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Dr Daniel Harrison is currently an Assistant Professor of Neurology at the Johns Hopkins University School of Medicine in Baltimore, Maryland, USA.
He received his medical degree from The Albert Einstein College of Medicine in Bronx, New York, and completed a neurology residency at Columbia University Medical Center in New York City. He completed his training with a fellowship in neuroimmunology and neuroinfectious disease at Johns Hopkins.
Dr Harrison’s research programme seeks to translate novel MRI and analysis techniques into tools that have clinical application in MS. He is focused on the validation of tools that will provide more pathologically specific assessments in future clinical trials.
Automated quantification of subpial demyelination and axonal injury in multiple sclerosis on 7-tesla MRI
Although progress has been made in recent years in developing more pathologically specific imaging techniques, adequate imaging biomarkers for subpial cortical demyelination and white matter neurodegeneration have remained elusive. Finding biomarkers for diffuse subpial cortical demyelination and axonal damage is important as both are associated with a poorer prognosis and progressive disability accumulation, but are not strongly associated with focal white matter lesions. Subpial cortical demyelination is difficult to visualize because of its inherently subtle signal characteristics, lack of distinct borders, and partial volume averaging from adjacent cerebrospinal fluid. Diffuse axonal injury is also difficult to quantify because techniques designed to visualize axonal integrity are too heavily influenced by inflammatory changes, masking true axonal health.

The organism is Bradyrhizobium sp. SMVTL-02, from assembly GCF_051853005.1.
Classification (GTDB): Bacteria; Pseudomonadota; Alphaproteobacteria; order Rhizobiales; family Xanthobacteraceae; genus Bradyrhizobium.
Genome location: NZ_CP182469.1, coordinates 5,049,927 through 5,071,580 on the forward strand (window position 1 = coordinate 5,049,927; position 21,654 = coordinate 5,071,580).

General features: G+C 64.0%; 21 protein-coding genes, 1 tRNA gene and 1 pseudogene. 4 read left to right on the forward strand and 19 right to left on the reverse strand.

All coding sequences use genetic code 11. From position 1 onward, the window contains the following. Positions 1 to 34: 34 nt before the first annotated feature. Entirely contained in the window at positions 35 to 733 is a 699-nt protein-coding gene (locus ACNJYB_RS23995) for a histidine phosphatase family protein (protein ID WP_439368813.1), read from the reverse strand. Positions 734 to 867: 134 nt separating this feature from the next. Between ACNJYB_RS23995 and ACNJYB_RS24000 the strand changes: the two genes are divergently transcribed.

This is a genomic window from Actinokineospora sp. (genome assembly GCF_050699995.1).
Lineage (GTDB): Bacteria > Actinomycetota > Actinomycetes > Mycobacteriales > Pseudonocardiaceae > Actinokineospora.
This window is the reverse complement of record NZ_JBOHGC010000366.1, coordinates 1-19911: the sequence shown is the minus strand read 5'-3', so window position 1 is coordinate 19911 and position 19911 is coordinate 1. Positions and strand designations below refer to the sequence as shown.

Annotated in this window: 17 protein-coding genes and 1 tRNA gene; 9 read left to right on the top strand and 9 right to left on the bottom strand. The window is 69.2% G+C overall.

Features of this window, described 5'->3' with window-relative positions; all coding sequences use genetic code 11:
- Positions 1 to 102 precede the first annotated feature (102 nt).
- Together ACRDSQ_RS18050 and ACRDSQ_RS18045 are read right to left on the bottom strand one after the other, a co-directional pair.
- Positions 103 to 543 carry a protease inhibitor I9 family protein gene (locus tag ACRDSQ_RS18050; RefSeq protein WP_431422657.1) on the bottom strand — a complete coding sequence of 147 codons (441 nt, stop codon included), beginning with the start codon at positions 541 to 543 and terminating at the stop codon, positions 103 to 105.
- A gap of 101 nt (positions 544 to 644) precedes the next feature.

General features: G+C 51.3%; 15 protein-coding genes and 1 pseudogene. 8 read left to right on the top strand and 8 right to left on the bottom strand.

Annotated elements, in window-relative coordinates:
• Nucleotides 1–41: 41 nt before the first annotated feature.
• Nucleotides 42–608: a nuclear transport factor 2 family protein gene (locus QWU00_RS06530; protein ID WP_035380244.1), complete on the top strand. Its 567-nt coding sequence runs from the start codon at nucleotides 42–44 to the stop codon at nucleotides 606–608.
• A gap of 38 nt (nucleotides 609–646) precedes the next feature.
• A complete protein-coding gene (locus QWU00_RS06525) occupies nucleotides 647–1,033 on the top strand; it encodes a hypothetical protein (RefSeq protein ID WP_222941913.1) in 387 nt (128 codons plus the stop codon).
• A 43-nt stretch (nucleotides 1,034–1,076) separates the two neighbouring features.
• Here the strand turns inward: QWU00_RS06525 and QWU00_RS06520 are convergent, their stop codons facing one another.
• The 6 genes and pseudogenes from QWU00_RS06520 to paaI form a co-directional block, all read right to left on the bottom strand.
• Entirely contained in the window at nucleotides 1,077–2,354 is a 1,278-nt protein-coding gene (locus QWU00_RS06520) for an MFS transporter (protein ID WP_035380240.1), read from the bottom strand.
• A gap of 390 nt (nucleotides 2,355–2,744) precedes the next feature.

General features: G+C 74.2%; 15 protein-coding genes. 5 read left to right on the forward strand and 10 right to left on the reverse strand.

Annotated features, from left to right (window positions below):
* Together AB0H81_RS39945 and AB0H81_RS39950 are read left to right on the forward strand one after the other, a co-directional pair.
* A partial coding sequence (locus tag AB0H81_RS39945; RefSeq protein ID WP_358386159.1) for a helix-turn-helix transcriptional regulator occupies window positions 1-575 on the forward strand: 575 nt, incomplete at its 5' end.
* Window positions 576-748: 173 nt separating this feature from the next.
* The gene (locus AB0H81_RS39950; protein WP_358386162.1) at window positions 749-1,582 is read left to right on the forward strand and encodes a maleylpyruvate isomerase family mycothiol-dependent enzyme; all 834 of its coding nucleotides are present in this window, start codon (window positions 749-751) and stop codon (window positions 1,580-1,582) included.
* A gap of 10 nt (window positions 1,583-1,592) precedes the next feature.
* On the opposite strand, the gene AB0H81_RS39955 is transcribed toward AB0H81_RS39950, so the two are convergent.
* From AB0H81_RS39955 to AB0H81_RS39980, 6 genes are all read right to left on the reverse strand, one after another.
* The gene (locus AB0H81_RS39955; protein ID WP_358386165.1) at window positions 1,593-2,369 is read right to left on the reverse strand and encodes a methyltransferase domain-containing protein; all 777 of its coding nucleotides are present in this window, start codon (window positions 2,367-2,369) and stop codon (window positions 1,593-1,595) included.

To address this area of need in MS research, we will utilize the increased resolution and signal-to-noise ratio of 7-tesla MRI to validate innovative MRI analysis techniques. Participants with MS will undergo MRI and standardized physical and cognitive disability assessments at yearly intervals. Quantitative susceptibility mapping and T1 mapping will be applied to the cortex to quantify demyelination and neuronal loss. This quantitative information will be used to inform automated lesion segmentation algorithms. In addition, diffusion tensor spectroscopy, a novel technique that merges properties of diffusion tensor imaging and magnetic resonance spectroscopy, will quantify directional movement of the intra-axonal metabolite, N-acetyl aspartate, as a surrogate for axonal integrity.
We intend that this study will result in quantitative tools for assessment of subpial cortical demyelination and white matter neurodegeneration in future clinical trials.
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